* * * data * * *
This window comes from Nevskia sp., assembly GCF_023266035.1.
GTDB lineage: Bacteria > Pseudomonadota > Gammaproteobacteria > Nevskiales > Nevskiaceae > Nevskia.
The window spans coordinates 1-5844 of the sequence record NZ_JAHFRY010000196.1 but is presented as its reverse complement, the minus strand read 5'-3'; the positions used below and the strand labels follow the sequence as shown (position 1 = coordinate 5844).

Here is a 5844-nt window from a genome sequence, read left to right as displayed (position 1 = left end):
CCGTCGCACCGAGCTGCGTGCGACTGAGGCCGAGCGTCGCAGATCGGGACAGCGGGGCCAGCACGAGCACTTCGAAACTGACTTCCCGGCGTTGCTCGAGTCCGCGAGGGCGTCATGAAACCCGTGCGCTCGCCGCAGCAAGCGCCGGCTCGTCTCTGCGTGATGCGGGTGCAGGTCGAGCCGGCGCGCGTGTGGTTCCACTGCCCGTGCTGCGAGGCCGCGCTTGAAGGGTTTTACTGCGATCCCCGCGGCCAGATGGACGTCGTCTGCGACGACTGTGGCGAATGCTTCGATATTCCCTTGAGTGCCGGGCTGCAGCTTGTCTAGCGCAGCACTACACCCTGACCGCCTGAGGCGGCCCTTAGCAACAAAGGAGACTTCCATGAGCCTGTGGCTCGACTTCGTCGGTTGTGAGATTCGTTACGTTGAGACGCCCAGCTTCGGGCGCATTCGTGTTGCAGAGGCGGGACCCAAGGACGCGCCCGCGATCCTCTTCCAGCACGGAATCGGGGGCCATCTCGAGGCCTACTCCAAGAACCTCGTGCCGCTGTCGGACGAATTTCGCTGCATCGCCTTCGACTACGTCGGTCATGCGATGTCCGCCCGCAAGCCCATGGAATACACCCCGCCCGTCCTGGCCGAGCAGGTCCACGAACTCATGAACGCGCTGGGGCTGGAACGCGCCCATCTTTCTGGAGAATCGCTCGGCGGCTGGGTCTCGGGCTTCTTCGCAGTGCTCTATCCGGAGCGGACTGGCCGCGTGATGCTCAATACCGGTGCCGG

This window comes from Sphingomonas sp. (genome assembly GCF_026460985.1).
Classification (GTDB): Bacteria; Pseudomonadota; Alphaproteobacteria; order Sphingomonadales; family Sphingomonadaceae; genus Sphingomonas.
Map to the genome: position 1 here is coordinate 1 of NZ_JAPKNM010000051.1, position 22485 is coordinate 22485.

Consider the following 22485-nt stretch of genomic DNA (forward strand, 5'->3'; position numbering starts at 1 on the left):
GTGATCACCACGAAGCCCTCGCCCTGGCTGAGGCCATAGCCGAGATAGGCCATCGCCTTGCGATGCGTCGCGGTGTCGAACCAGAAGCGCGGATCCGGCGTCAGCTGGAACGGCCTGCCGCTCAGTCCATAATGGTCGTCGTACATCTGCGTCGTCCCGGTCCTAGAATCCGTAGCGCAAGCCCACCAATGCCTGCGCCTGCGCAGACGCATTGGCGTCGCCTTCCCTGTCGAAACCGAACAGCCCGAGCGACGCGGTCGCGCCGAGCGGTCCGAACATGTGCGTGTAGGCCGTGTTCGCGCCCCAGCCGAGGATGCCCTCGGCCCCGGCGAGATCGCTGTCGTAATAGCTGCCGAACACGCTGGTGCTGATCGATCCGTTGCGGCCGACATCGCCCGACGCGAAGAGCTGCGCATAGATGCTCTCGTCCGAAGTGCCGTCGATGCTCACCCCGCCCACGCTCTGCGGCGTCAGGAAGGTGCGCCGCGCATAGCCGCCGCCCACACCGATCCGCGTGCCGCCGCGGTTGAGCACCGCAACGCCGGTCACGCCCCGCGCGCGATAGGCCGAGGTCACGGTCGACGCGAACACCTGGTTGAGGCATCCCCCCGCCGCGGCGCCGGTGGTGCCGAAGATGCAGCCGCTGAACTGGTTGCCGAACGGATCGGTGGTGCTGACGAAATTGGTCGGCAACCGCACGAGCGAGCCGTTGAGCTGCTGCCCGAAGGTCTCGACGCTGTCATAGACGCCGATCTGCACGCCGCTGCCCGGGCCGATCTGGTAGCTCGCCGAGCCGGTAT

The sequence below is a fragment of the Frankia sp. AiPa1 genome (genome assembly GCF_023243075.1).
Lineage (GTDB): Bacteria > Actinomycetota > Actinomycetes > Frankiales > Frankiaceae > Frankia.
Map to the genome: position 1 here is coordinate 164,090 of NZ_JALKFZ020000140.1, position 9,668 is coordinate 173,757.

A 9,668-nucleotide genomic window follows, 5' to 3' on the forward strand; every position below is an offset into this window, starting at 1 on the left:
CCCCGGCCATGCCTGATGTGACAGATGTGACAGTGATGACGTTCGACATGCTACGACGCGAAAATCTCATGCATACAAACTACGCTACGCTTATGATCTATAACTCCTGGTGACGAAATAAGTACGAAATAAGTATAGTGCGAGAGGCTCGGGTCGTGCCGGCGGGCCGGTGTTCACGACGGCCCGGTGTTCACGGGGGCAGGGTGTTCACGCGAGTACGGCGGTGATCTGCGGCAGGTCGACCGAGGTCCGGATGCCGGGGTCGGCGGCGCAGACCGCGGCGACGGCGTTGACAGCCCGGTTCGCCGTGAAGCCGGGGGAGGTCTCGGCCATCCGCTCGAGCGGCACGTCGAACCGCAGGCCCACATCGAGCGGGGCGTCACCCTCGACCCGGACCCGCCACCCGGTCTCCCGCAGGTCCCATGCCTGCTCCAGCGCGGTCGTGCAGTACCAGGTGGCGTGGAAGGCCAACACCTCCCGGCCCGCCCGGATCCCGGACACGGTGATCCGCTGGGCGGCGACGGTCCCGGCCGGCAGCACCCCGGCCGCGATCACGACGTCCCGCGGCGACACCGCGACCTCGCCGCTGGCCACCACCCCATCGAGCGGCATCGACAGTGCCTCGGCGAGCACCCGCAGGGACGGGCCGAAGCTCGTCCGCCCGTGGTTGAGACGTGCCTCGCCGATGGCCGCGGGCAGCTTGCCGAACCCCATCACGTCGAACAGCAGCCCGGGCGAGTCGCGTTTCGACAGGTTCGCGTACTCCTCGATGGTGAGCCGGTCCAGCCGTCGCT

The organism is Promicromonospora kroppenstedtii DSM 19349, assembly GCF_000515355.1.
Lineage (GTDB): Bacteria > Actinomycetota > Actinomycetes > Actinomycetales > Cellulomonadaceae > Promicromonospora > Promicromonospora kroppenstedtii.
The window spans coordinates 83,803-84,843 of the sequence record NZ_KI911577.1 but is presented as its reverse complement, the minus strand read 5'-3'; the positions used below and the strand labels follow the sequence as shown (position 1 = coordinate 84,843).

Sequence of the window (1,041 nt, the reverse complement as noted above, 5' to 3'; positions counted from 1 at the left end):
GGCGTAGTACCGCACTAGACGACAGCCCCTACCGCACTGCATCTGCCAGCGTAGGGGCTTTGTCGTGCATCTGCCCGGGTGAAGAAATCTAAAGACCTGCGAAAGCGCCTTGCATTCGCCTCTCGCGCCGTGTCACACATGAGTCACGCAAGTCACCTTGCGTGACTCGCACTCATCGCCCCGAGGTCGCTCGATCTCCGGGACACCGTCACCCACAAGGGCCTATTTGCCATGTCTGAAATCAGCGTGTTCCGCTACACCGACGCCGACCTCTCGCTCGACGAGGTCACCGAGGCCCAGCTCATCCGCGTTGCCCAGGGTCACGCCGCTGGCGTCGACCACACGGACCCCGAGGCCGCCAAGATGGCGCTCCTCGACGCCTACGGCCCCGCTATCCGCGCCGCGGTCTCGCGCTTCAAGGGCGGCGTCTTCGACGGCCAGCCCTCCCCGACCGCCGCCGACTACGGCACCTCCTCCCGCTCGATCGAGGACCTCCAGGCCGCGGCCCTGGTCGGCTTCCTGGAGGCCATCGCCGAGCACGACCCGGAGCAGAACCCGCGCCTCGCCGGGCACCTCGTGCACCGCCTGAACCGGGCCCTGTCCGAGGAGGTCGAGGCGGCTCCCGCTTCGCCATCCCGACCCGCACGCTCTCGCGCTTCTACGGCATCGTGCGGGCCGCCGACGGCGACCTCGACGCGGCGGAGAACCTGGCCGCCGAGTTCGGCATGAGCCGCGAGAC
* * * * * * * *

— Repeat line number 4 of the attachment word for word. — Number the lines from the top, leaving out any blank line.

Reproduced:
Here is a 5844-nt window from a genome sequence, read left to right as displayed (position 1 = left end):